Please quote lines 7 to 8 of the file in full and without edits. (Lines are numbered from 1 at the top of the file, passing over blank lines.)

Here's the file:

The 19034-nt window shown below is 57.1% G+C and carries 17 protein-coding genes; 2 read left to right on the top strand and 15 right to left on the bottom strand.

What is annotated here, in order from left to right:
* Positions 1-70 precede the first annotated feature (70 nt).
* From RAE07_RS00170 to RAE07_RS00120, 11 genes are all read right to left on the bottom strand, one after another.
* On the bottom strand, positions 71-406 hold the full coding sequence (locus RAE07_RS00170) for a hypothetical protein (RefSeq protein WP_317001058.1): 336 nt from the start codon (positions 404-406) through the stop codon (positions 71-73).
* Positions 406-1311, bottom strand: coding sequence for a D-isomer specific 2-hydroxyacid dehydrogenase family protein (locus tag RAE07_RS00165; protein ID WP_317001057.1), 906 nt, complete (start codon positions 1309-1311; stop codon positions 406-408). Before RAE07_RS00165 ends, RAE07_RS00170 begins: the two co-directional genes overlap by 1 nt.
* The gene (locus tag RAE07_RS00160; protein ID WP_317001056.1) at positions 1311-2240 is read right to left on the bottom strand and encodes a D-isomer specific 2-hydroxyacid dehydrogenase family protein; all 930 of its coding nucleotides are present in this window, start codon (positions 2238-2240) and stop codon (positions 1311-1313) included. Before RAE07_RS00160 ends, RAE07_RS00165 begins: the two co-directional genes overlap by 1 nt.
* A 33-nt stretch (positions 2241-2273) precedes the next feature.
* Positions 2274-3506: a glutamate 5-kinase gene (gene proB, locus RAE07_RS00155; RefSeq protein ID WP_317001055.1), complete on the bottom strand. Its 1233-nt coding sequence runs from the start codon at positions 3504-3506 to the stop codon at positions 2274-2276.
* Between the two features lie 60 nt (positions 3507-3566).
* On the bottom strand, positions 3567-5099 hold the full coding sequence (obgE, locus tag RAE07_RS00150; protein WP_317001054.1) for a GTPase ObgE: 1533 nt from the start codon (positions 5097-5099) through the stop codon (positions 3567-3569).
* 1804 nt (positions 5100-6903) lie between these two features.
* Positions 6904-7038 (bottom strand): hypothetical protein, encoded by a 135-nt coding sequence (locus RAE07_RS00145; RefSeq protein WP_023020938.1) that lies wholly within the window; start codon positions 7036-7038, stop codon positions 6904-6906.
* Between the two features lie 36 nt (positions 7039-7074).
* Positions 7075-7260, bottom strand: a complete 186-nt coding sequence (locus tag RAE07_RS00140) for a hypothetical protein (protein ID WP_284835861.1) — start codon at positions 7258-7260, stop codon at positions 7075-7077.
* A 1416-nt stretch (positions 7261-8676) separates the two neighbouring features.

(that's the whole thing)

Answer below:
* The gene (locus tag RAE07_RS00160; protein ID WP_317001056.1) at positions 1311-2240 is read right to left on the bottom strand and encodes a D-isomer specific 2-hydroxyacid dehydrogenase family protein; all 930 of its coding nucleotides are present in this window, start codon (positions 2238-2240) and stop codon (positions 1311-1313) included. Before RAE07_RS00160 ends, RAE07_RS00165 begins: the two co-directional genes overlap by 1 nt.
* A 33-nt stretch (positions 2241-2273) precedes the next feature.